The deviations detailed in this letter are not intended to be an all-inclusive statement of deviations that exist at your facility. You are responsible for investigating and determining the causes of the deviations identified above and for preventing their recurrence and the occurrence of other deviations. If you wish to continue to ship APIs to the United States, it is the responsibility of your firm to ensure compliance with all U.S. standards for CGMP and all applicable U.S. laws and regulations.
Additionally, your firm is neither registered nor has it listed every API in commercial distribution in the United States with FDA, as required by 21 C.F.R. § 207.40 and section 510(i) of the Act [21 U.S.C. § 360(i)]. The FDA investigators discussed this issue with you during the inspection. Your response did not address this issue. Information on how to register and list is available at the following internet website:
http://www.fda.gov/cder/drls/registration_listing.htm. You must complete the required registration and listing and provide evidence that you have fulfilled these requirements in your response to this letter.
Until all corrections have been completed and FDA has confirmed corrections of the deviations and your firm’s compliance with CGMP, FDA may withhold approval of any new applications or supplements listing your firm as an API manufacturer. In addition, failure to correct these deviations may result in FDA refusing admission of articles manufactured at Ningbo Smart Pharmaceutical Co. Ltd. located at #1 Yicheng Road, Xiaogang, Beilun District, Ningbo, China-315803 into the United States. The articles are subject to refusal of admission pursuant to section 801(a)(3) of the Act [21 U.S.C. § 381(a)(3)] in that the methods and controls used in their manufacture do not appear to conform to Current Good Manufacturing Practice within the meaning of section 501(a)(2)(B) of the Act [21 U.S.C. § 351(a)(2)(B)].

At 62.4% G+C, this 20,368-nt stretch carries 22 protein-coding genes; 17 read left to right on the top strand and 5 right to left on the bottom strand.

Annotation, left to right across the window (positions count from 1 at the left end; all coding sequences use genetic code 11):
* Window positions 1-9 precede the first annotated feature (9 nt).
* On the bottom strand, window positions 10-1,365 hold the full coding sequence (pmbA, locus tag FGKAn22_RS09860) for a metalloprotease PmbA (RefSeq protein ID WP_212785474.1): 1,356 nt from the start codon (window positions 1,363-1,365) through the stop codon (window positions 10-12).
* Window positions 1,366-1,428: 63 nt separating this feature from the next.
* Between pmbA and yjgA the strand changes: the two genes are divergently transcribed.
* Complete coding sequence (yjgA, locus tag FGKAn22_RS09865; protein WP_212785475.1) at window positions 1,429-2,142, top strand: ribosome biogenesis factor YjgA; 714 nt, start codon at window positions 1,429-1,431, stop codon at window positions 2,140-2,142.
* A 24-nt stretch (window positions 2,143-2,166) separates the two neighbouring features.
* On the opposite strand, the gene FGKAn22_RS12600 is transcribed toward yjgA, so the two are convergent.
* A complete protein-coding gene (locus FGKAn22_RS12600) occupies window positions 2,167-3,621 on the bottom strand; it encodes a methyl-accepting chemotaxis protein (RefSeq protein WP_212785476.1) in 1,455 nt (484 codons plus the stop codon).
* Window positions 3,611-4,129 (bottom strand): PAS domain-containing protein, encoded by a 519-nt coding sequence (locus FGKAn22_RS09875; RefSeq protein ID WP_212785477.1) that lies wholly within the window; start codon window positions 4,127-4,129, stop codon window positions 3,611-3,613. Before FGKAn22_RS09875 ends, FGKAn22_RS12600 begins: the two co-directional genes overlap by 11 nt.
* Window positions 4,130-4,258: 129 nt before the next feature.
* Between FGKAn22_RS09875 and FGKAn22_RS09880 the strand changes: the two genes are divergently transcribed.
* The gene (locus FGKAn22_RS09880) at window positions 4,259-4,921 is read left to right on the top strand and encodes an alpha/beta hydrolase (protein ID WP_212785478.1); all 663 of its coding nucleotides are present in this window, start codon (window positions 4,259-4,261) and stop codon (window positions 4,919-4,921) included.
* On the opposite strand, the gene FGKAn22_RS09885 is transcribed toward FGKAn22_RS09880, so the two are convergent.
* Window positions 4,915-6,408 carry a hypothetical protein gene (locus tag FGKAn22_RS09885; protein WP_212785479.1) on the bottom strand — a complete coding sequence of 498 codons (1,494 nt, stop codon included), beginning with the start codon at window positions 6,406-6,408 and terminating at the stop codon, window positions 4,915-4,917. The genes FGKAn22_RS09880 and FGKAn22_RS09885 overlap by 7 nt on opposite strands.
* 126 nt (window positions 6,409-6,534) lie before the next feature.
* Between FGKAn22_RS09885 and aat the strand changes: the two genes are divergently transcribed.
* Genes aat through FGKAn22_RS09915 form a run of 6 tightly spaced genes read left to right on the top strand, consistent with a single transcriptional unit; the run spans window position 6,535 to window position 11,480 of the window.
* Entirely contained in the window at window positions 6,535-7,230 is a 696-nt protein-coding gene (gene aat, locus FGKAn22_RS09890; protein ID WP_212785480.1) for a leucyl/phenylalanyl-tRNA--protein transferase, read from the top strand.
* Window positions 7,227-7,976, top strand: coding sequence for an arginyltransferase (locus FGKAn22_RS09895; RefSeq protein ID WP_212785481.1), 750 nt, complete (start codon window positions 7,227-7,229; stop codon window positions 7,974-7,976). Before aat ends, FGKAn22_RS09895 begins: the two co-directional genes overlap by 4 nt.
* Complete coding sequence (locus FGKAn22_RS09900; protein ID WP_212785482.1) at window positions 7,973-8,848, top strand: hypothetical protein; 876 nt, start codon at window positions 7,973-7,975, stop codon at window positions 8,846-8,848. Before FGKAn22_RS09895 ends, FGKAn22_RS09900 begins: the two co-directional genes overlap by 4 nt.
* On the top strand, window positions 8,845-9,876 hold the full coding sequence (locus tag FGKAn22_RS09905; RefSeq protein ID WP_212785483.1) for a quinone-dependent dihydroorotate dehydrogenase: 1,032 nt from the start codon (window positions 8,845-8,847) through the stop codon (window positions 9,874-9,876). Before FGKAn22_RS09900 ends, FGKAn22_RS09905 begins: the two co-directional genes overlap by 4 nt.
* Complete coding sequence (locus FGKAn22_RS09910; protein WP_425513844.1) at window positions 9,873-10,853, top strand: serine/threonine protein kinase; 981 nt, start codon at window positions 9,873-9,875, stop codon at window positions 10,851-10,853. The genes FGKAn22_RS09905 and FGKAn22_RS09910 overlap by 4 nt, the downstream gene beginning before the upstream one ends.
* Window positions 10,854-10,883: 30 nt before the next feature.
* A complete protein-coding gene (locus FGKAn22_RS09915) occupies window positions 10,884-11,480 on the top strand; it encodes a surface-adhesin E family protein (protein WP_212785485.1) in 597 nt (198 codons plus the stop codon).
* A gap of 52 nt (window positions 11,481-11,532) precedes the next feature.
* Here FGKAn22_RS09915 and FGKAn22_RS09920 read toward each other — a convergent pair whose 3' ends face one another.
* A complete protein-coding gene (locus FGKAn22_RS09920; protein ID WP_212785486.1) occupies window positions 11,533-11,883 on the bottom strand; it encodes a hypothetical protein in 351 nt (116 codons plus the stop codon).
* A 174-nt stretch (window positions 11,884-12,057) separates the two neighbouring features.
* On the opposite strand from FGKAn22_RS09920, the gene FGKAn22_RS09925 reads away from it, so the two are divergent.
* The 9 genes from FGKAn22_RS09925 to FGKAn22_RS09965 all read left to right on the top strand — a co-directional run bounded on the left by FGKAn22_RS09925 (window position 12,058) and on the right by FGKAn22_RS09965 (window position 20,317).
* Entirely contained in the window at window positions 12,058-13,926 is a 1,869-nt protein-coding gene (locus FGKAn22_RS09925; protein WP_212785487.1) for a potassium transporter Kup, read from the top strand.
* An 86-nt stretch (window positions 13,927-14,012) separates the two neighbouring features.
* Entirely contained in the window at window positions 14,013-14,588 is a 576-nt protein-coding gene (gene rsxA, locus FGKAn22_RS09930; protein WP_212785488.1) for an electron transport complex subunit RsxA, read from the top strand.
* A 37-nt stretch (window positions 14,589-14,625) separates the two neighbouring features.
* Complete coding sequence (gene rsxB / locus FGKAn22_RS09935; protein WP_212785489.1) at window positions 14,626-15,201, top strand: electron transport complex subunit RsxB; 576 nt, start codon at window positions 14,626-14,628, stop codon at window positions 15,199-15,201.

Within fifteen working days of receipt of this letter, please notify this office in writing of the specific steps that you have taken to correct deviations. Include an explanation of each step being taken to prevent the recurrence of deviations and copies of supporting documentation. If you cannot complete corrective action within fifteen working days, state the reason for the delay and the date by which you will have completed the correction. Additionally, your response should state if you no longer manufacture or distribute (b)(4) USP and (b)(4) USP, and provide the date(s) and reason(s) you ceased production. Please identify your response with FEI # 3003585759.
If you have questions or concerns regarding this letter, contact Maan Abduldayem, Compliance Officer, at the below address and telephone number.
U.S. Food and Drug Administration
Center for Drug Evaluation and Research
Division of Manufacturing and Product Quality
International Compliance Branch
White Oak, Building 51
10903 New Hampshire Ave
Silver Spring, MD 20993
Tel: (301) 796-3916
Fax: (301) 847-8741
/Richard L. Friedman/
Richard L. Friedman
Division of Manufacturing and Product Quality
Office of Compliance
Center for Drug Evaluation and Research